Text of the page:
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Q & A with Postdoctoral Fellow Melissa C. Brown

head shot of Brown
Nov 18 2019

Tell us a little about yourself. Where did you start your academic career, and what inspired you to pursue sociology?

I started my academic career as an undergraduate research assistant in Dr. Victoria Plaut’s social psychology lab in the Department of Psychology at the University of Georgia. I became inspired to pursue social psychology research after reading Claude Steele’s book Whistling Vivaldi while participating in the Leadership Alliance program as an undergrad research assistant in the Department of Psychology here at Stanford. His book made me realize that you could use scientific methods to study how people of color experienced inequality.

Can you share something about your research?

My research focuses on the visibility of contemporary sexuality on the internet. I specifically study how Black women exotic dancers based in the urban South use social networking sites to self-represent themselves as sexual beings.

What drew you to Stanford and the Clayman Institute? How has your experience so far matched your expectations?

I learned about the Clayman Institute while having a conversation on Twitter with a former fellow. I had never heard of an institute dedicated to research just on gender so I was exceptionally thrilled to learn that it was being led at the time by Dr. Shelley Correll. Her research has been transformational for my feminist praxis, particularly in regard to workplace and interpersonal equity.

So far I’m getting more than I expected! I enjoy participating in Institute events that reach beyond the campus to engage in dialogue about topics relevant to gender scholars and the broader public.

At our recent Whisper Networks event, you lit our Twitter feed on fire with your prolific and excellent live tweeting. How did you develop your social media expertise, and how do you see using it in your career?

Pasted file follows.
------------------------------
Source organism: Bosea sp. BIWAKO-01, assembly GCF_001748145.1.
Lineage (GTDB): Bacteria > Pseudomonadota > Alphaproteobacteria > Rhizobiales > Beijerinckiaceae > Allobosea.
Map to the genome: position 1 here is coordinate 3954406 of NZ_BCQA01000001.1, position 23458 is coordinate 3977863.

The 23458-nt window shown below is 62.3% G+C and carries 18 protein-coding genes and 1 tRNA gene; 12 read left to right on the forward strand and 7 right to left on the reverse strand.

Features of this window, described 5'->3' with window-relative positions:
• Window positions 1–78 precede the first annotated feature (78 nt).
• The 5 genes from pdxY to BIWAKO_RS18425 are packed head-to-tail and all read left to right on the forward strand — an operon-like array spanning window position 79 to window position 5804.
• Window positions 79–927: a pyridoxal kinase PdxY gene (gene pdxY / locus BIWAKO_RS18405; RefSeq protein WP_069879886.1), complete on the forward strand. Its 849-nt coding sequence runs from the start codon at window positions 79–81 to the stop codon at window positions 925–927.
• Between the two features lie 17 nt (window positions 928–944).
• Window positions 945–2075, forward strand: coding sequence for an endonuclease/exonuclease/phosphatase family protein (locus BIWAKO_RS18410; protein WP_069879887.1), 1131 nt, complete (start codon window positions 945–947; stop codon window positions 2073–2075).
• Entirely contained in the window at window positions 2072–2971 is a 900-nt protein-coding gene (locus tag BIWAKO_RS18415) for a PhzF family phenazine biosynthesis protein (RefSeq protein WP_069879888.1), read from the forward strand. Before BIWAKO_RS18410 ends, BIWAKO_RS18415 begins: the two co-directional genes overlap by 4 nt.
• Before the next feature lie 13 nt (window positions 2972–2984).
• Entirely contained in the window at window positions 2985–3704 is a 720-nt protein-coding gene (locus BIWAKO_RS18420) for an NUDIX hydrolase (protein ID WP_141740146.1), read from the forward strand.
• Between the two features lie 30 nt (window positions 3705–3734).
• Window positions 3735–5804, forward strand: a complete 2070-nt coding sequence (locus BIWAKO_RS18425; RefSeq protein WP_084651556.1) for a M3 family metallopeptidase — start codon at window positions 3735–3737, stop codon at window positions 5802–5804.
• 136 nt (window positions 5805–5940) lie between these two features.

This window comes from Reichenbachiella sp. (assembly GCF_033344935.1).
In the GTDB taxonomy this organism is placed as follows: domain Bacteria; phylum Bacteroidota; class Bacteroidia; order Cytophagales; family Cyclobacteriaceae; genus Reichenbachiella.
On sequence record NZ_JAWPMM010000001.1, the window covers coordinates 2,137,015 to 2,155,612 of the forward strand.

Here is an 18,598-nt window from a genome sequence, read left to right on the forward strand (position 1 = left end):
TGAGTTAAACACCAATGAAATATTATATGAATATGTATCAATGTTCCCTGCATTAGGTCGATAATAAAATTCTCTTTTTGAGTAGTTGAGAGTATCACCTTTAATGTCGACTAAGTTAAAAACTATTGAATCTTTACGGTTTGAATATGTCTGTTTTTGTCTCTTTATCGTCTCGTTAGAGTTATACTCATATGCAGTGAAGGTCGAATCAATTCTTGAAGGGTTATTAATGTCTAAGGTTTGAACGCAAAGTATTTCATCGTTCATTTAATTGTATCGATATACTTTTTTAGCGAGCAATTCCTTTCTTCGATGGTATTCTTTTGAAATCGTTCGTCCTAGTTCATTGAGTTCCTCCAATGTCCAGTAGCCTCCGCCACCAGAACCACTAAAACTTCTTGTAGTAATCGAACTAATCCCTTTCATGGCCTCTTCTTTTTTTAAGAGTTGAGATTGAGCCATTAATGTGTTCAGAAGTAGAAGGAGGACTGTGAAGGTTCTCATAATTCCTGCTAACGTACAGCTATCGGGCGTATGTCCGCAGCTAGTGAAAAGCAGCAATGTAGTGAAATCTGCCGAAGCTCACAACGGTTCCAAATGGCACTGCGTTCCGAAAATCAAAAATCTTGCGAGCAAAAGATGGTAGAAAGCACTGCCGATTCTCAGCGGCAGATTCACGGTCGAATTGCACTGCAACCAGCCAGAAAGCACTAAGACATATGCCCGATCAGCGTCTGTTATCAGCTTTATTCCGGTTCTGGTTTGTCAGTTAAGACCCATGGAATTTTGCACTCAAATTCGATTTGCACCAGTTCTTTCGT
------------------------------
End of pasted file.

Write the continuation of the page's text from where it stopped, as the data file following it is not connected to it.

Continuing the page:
Thanks so much! I didn’t anticipate such an engaged response since when I started tweeting, Twitter had only existed for a few years and livetweeting hadn’t even been invented. I started tweeting as a marketing assistant in my first job post-undergrad. When I returned to graduate school, I created the social media pages for the University of Maryland’s Critical Race Initiative. I recognized that whenever we had events, people wanted livestreaming, but we didn’t always have that supplied so I started tweeting summaries of what people said instead. This is a really great way for scholars to connect with the public and people refer to and reference these tweets well beyond the date an event has happened.

In my career I see myself using my social media expertise to uplift Black women scholars in academia. It is important to me that this marginalized group has their hard work broadcast to larger audiences beyond academia.

[Read her live tweeting from Whisper Networks.]

What are some future areas you’re exploring for research?

In the future I would like to think more about the ways women in heterosexual partnerships negotiate their sexuality. Despite the growth and visibility of women’s sexuality in mainstream and social media, many women partnered with cisgender, heterosexual men, continue to render their sexuality invisible and have a fear or guilt about their sexualities. I want to know more about why women do this and how we can encourage women to embrace their sexualities as their own.

 

A gender lens
exposes gaps in knowledge,
identifies root causes of barriers,
and proposes workable solutions.